About Me

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TsooRad is a blog for John Weber. John was a Skype for Business MVP (2015-2018) - before that, a Lync Server MVP (2010-2014). My day job is titled "Technical Lead, MS UC" - I work with an awesome group of people at CDW, LLC. I focus on collaboration and infrastructure. This means Exchange of all flavors, Skype, LCS/OCS/Lync, Windows, business process, and learning new stuff. I have a variety of interests - some of which may rear their ugly head in this forum. I have a variety of certifications dating back to Novell CNE and working up through the Microsoft MCP stack to MCITP multiple times. FWIW, I am on my third career - ex-USMC, retired US Army. I have a fancy MBA. One of these days, I intend to start teaching. The opinions expressed on this blog are mine and mine alone.


Lync is attempting to connect to:

Thanks to Elan Shudnow and Bob Wille who helped get to the bottom of this.

The Issue

At a client site the other day, my Lync client pitched the following error:


Now, as you might imagine, the name here does not match what my client was expecting to find.  Clicking on “connect” fails with this error:


Using the “Try Another Server” allows my client to connect normally; closing the error message with the upper right corner red ‘x’ allows my client to connect normally.

What is going on here?  The Lync client does a number of automatic lookups when initiating login so it can locate an appropriate server.  Here we can see my client querying the local DNS to find its’ server, and we can also see the client ASKING for the address for the lyncfrontendvip that is causing this error.


The Question

What is causing this behavior?  Handled correctly, this is not stopping my client from connecting (eventually); however, this is certainly unexpected. So, here is a netmon trace of my client but this time from another location (my hotel).  Note the Lync client is no longer requesting the odd vipname address.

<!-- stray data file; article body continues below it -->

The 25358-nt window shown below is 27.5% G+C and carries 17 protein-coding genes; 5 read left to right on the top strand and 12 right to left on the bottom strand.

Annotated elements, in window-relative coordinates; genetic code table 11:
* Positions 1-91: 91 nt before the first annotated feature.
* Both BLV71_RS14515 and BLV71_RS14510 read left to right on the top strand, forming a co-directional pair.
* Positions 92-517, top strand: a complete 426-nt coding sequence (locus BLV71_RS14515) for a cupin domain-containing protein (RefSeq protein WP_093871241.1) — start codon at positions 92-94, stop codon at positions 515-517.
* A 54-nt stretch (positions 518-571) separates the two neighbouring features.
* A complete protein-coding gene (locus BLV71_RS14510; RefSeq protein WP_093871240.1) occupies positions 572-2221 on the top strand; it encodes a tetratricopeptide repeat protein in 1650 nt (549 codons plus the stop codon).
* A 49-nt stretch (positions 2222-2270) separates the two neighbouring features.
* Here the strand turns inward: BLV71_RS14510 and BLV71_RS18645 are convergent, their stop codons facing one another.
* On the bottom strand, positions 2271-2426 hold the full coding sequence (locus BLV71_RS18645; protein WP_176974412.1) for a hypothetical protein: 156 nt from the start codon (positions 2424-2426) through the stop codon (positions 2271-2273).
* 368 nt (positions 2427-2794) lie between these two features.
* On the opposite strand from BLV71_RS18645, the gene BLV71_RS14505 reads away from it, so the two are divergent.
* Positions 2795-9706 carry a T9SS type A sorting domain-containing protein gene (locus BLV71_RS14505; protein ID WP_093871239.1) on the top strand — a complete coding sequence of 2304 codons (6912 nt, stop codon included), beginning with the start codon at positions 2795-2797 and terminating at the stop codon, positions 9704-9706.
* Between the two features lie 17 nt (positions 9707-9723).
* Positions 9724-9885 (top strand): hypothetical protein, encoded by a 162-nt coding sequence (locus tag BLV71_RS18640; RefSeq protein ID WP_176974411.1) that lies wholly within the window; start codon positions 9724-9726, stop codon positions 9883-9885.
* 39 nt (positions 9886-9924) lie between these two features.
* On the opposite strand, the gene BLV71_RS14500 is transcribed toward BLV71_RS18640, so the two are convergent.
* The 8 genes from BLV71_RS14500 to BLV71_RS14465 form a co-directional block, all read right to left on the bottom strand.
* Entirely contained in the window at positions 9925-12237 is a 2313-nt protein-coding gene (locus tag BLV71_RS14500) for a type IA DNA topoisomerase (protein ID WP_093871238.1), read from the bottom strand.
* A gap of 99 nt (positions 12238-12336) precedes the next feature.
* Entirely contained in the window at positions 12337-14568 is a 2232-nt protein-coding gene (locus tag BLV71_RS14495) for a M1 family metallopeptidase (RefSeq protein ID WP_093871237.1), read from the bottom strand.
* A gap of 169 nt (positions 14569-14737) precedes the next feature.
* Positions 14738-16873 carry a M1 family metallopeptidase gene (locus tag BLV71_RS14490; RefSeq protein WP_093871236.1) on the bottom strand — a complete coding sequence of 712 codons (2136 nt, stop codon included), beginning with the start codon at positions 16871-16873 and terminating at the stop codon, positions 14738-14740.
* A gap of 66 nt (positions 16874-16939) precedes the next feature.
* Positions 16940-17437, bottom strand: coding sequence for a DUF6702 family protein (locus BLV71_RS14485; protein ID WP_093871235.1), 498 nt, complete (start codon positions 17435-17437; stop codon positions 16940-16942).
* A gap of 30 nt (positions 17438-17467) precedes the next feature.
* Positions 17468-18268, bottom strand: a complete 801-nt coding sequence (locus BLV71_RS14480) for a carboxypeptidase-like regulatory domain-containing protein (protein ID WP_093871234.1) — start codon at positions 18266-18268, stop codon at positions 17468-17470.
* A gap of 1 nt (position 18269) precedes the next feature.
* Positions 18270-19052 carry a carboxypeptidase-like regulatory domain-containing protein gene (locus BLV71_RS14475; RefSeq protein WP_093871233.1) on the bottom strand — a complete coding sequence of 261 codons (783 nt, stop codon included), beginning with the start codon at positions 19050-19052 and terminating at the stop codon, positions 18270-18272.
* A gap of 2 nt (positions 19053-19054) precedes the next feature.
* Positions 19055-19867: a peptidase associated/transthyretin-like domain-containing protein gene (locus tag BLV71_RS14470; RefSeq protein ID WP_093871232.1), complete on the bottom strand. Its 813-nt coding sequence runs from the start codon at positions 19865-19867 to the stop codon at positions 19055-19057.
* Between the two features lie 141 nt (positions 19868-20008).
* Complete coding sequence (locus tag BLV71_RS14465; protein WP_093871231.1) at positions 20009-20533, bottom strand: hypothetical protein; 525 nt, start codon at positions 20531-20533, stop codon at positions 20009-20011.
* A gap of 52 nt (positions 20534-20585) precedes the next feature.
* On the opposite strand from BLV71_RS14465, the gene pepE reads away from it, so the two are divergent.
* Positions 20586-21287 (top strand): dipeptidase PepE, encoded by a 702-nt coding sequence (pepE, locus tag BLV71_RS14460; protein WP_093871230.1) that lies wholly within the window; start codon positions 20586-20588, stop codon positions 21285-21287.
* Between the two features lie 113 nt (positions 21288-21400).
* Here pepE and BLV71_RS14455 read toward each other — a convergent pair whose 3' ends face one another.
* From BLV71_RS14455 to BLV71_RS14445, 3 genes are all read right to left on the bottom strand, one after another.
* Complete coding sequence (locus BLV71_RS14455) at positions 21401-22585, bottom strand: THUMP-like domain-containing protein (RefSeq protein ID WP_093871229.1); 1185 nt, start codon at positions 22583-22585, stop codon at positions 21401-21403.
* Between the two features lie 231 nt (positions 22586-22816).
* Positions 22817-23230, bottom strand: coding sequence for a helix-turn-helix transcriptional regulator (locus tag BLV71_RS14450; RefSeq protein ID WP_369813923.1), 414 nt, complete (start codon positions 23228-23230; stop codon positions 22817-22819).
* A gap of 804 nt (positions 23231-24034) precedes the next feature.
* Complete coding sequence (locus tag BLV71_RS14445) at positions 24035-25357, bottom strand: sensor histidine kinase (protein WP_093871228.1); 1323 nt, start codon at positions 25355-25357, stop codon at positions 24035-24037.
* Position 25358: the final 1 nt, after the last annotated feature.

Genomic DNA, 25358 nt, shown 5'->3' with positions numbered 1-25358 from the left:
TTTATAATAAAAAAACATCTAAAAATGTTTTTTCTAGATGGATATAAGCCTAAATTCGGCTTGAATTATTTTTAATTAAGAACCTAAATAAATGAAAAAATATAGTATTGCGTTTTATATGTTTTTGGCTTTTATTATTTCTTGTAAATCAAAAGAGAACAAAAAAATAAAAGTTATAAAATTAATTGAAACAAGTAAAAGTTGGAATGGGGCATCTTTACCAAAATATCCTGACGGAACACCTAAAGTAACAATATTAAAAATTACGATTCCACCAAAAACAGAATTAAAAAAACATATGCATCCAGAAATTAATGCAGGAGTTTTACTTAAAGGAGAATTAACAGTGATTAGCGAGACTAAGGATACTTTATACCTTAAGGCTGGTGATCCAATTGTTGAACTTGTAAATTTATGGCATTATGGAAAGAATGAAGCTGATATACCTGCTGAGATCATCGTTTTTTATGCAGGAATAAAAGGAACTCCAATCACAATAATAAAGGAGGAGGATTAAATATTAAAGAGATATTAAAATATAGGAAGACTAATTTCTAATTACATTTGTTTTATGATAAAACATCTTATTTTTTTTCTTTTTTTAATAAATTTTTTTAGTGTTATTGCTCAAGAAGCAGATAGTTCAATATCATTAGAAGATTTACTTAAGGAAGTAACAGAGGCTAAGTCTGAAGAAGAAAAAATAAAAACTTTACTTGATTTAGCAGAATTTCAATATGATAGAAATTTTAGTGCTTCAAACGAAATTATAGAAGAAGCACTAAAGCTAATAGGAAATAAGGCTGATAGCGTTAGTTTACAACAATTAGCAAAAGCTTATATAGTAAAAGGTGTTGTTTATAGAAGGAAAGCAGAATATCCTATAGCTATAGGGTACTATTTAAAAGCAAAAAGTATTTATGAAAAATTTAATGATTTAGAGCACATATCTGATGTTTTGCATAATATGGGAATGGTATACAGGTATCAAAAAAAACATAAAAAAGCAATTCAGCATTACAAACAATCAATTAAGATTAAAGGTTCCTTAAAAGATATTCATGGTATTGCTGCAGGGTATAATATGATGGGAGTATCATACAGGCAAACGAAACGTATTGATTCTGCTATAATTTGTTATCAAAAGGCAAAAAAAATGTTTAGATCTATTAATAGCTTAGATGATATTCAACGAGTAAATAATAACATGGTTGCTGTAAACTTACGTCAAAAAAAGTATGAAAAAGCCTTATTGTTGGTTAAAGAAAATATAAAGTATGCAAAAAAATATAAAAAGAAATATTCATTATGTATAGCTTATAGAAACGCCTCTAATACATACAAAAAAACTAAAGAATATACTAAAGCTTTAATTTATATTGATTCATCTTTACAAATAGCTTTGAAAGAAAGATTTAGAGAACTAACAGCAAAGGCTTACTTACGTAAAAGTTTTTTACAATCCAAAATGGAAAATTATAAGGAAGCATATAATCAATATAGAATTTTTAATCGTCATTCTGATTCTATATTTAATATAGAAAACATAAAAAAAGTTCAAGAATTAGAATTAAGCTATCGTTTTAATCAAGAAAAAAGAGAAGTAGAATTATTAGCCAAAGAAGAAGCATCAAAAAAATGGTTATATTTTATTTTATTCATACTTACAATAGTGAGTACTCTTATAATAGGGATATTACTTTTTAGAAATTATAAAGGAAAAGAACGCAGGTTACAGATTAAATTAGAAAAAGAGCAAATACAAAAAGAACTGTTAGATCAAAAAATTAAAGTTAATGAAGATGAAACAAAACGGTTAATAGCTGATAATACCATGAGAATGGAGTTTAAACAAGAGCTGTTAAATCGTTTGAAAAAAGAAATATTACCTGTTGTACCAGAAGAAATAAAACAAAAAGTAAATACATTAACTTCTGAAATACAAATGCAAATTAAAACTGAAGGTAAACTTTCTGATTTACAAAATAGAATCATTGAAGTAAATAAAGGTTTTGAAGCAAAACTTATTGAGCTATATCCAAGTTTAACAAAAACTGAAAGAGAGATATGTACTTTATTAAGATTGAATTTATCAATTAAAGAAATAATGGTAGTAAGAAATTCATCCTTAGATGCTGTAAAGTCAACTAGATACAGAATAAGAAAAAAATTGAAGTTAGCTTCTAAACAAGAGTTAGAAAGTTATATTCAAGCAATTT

Why is this happening?

As it turns out, my client’s environment/site location is configured for Lync Phone Edition support; this means that DHCP option 120 was created and configured to deliver information necessary for allowing proper Lync Phone operations.  This screen cap shows this DHCP delivery; and here is the vipname being delivered to my Lync client.


What is happening is that the DHCP, configured for Lync Phone support, is delivering (as it should) SIPServer data to the client host machine.  Clearly, Lync client is hardcoded to default to the SIPServer definition address if that DNS query is valid.  Hence, inside my client’s environment, my Lync client was delivered a SIPServer definition, and used it in favor of the expected _sipexternaltls._tcp.domain.com.  When it attached to the defined SIPServer, it then failed to login (duh!) because my account did not exist on that system. Cancelling the dialogue or telling the client to try another server works because Lync then tries the existing returns for _sipexternaltls._tcp.domain.com.


Consultants who are working in a Lync Phone enabled client environment may see this Lync behavior.  However, your regular users who are roaming, visiting THEIR client sites might see this also.  Their solution, if they don’t figure it out for themselves will be to cancel the error dialogue.  Your job will be to explain the whole mess to them.  I hope this helps.


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